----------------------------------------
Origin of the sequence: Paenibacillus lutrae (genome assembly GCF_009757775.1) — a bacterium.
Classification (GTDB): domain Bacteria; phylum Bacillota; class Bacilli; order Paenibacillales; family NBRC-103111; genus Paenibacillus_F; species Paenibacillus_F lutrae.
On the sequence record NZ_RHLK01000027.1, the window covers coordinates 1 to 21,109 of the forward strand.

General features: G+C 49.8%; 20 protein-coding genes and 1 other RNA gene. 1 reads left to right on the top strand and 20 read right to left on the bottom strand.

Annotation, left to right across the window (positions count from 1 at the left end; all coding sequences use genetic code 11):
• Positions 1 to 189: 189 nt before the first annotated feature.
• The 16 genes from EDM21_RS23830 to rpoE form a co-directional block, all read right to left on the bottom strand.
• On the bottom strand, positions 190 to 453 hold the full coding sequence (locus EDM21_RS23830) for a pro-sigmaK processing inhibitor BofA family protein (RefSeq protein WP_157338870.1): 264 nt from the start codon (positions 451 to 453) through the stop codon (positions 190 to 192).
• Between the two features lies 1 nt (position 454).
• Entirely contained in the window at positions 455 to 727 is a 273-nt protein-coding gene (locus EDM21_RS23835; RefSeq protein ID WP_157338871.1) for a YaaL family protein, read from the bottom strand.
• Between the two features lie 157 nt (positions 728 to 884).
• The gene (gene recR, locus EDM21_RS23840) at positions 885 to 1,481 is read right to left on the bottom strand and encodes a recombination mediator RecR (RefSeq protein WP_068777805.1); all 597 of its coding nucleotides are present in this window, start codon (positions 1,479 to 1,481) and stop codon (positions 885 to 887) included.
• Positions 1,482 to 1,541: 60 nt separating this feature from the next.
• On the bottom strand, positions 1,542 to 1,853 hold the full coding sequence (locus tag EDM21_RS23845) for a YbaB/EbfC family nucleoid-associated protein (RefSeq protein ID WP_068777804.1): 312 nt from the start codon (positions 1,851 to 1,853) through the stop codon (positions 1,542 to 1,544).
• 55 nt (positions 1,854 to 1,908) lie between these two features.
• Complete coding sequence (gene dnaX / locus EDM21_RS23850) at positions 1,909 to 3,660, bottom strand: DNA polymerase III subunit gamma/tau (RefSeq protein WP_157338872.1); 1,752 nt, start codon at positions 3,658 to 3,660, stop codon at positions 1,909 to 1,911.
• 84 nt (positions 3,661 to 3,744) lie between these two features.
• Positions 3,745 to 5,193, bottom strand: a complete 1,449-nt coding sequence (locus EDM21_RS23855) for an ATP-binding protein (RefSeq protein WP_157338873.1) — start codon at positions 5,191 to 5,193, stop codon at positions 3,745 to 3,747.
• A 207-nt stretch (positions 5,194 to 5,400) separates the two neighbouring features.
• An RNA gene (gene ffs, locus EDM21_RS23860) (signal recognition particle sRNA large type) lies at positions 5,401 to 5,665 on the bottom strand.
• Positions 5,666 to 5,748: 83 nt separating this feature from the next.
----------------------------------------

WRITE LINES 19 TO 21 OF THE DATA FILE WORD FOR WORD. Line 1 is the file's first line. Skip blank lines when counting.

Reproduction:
• A 207-nt stretch (positions 5,194 to 5,400) separates the two neighbouring features.
• An RNA gene (gene ffs, locus EDM21_RS23860) (signal recognition particle sRNA large type) lies at positions 5,401 to 5,665 on the bottom strand.
• Positions 5,666 to 5,748: 83 nt separating this feature from the next.